Trials are wars. Epic battles. And such adventures are won by the best prepared and equipped.

Even the greatest lawyers can't change the facts. They can craft a defense and move the conversation toward another way of interpreting a case history, but sometimes that may not be enough. Jurors in fraud cases hear that mountain of information, and watch the story unfold, but in the end they may not be moved from what they have heard - "scam."  "Ponzi-scheme." "Millions of investor money gone." 

Moving the needle in these case is so difficult. To defend here you have to "justify" the actions of men who were argued as having "taken millions" of investor money knowing their company was losing money without fully disclosing that fact.

DBSI presented the toughest of cases to win for any defendant.

Investors have lost plenty of money investing in stocks in big companies that lost traction. Rite-Aid. AIG. Shearson Lehman Brothers. Once the money is gone, they generally cannot "blame" anyone - although the "investment gurus" who touted each in the face of obvious problems seems to me to be partially responsible. But in each case, we made the investments. We made decisions. We took risks.

DBSI provided faces and bodies in the courtroom on which to focus blame. The investor decisions didn't really seem to count. It didn't matter that the investors had advisors, accountants and lawyers to review their decisions. What mattered were the faces of the defendants, the claims that these "suits" had special knowledge that had not been shared with investors before they parted with their cash.

Maybe the verdict simply reflects a deeper belief, that people with special knowledge of the underlying viability in an investment will shout it from the rooftops. But that is not always possible in the face of a crisis like the market meltdown and the real estate collapse. Condos bought for $300,000  eight or nine years ago may today be worth only $150,000. Who is to blame? The realtors, appraisers and bankers who should have seen it coming but kept selling, valuing and lending?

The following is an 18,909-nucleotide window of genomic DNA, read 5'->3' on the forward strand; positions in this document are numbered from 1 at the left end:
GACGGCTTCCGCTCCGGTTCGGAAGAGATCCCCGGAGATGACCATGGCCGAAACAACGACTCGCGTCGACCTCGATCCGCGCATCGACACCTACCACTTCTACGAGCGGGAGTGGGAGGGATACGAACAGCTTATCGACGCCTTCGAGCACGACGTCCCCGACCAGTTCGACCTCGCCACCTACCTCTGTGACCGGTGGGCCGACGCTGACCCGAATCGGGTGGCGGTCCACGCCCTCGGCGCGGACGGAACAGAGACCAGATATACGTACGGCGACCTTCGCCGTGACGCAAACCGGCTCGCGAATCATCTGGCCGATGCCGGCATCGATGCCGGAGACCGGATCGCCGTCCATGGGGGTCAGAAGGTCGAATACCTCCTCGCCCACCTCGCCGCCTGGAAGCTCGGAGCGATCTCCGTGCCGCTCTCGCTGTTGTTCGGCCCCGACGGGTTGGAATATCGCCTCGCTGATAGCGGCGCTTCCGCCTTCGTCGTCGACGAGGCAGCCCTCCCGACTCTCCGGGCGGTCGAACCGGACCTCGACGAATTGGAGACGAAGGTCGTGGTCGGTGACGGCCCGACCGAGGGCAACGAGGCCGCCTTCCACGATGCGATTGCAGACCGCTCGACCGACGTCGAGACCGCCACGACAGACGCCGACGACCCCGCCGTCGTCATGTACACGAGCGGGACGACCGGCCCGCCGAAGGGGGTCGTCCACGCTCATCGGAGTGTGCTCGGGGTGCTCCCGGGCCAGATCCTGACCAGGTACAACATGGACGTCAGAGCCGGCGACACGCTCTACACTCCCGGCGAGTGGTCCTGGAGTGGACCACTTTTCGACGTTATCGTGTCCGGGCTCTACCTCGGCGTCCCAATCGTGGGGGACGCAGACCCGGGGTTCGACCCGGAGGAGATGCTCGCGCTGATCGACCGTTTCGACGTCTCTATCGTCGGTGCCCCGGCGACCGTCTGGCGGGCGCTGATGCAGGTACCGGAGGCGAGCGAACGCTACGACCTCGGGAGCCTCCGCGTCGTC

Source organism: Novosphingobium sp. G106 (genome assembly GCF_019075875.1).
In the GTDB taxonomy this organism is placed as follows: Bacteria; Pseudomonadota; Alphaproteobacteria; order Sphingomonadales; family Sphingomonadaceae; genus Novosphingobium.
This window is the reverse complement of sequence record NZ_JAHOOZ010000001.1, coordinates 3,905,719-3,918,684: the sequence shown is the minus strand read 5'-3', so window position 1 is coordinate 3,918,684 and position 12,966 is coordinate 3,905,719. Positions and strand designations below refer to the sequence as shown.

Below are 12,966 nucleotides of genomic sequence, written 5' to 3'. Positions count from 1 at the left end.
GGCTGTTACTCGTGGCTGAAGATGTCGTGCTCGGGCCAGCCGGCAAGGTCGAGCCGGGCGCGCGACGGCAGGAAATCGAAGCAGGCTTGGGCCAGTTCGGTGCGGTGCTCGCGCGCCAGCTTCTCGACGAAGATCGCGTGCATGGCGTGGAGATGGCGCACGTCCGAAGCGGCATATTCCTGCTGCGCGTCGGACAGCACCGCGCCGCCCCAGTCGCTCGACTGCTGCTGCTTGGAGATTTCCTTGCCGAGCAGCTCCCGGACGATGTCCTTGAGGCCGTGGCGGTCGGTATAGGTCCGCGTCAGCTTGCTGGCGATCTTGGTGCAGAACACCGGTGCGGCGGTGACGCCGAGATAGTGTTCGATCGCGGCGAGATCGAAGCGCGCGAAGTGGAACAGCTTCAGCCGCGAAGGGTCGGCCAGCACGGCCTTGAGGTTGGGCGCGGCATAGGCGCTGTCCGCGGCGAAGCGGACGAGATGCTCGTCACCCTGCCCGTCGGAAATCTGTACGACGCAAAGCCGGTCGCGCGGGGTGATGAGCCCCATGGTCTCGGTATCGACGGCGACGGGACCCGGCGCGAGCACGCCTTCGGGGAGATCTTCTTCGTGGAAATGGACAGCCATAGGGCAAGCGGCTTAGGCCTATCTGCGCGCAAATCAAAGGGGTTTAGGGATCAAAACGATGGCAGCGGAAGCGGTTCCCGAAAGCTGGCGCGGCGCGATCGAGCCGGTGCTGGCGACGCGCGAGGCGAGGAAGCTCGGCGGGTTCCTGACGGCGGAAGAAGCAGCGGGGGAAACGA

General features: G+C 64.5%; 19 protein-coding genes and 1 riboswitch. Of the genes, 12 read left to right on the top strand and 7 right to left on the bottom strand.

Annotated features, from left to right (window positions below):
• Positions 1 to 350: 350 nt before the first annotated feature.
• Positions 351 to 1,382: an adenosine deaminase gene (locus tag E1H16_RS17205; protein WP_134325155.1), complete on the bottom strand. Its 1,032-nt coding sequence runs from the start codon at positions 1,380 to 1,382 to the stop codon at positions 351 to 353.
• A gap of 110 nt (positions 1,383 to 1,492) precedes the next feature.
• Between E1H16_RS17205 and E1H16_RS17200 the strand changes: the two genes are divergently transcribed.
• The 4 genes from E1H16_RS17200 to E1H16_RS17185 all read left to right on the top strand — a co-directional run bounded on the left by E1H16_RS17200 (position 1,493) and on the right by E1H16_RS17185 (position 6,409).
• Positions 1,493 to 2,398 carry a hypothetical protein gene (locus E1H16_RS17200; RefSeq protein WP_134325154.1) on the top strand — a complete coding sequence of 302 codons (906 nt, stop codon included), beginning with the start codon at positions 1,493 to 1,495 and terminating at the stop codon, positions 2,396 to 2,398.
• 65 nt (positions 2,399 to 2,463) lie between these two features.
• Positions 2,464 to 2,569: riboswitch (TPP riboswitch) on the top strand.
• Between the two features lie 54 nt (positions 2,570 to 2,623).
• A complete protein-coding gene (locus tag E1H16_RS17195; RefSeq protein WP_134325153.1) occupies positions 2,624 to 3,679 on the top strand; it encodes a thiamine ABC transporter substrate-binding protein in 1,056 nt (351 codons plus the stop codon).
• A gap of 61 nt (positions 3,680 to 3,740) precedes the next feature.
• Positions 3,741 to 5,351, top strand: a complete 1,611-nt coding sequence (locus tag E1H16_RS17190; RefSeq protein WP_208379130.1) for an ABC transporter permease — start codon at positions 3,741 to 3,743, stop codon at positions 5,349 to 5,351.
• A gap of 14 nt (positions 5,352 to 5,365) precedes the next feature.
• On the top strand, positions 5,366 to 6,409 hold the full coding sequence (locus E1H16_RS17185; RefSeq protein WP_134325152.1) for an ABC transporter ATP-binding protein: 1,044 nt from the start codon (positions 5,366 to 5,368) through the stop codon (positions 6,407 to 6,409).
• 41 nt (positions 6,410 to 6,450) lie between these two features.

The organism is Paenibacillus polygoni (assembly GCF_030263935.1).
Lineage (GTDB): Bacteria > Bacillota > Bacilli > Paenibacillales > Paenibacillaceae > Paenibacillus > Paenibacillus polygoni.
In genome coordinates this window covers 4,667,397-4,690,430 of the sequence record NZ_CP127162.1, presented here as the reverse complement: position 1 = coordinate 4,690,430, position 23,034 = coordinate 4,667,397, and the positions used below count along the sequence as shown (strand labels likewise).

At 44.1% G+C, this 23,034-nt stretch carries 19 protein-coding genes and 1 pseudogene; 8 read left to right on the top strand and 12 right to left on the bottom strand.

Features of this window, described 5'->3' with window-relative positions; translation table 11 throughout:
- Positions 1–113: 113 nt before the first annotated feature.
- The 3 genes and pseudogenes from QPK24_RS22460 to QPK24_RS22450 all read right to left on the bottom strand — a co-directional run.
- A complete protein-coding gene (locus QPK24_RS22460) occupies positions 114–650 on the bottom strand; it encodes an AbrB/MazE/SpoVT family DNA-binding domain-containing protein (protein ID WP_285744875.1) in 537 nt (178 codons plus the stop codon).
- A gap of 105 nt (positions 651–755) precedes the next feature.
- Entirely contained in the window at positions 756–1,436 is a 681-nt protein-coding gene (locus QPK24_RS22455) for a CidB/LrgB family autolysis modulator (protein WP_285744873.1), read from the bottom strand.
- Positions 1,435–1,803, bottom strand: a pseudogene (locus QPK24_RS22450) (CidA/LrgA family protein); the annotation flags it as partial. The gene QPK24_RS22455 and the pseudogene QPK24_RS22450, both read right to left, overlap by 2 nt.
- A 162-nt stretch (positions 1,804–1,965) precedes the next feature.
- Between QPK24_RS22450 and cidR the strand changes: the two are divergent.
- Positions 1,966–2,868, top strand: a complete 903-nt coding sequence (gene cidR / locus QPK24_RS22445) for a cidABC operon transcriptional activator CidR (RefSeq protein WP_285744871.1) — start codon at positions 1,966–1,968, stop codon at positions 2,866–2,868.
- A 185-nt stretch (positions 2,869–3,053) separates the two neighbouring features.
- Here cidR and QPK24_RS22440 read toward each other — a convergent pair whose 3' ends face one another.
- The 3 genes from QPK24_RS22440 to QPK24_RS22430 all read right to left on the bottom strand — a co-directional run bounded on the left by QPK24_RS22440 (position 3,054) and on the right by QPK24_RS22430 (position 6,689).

As a lawyer, DBSI just reminds me that there are tough cases that will eat up our lives and destroy our clients, sometimes no matter how hard we work.

And it reminds me that to win any case we need to focus our cases on themes that will play well with jurors. Ultimately the jurors will have to carry our clients to the other side if we are to win.

This is no knock against the great lawyers who defended the case. They fought like warriors. But even Ragnar Lothbrok and his Vikings ultimately must battle better equipped forces and circumstances favoring their opponents.

So too the fate of the DBSI defendants and their lawyers - and anyone facing off against the federal government. 

Fighting the feds? Better get an army.

 

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"Reasonable Grounds" to administer a breathalyzer in Idaho - odor of alcohol, an admission you've been drinking and red eyes is probably enough!

 "Reasonable Grounds" - kind of sounds like a new coffee joint, doesn't it? Like a place that you'd find lawyers tending to that every day habit. In the DUI defense world, reasonable grounds means so much more.